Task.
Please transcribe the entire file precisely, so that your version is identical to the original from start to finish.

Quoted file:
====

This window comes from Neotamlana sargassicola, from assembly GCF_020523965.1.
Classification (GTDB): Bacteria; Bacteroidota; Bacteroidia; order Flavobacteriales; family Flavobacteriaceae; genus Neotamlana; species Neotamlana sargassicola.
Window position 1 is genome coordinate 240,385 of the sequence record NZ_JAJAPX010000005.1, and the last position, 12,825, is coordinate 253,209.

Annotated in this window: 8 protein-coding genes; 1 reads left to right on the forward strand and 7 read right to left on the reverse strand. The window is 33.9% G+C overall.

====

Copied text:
This window comes from Neotamlana sargassicola, from assembly GCF_020523965.1.
Classification (GTDB): Bacteria; Bacteroidota; Bacteroidia; order Flavobacteriales; family Flavobacteriaceae; genus Neotamlana; species Neotamlana sargassicola.
Window position 1 is genome coordinate 240,385 of the sequence record NZ_JAJAPX010000005.1, and the last position, 12,825, is coordinate 253,209.

Annotated in this window: 8 protein-coding genes; 1 reads left to right on the forward strand and 7 read right to left on the reverse strand. The window is 33.9% G+C overall.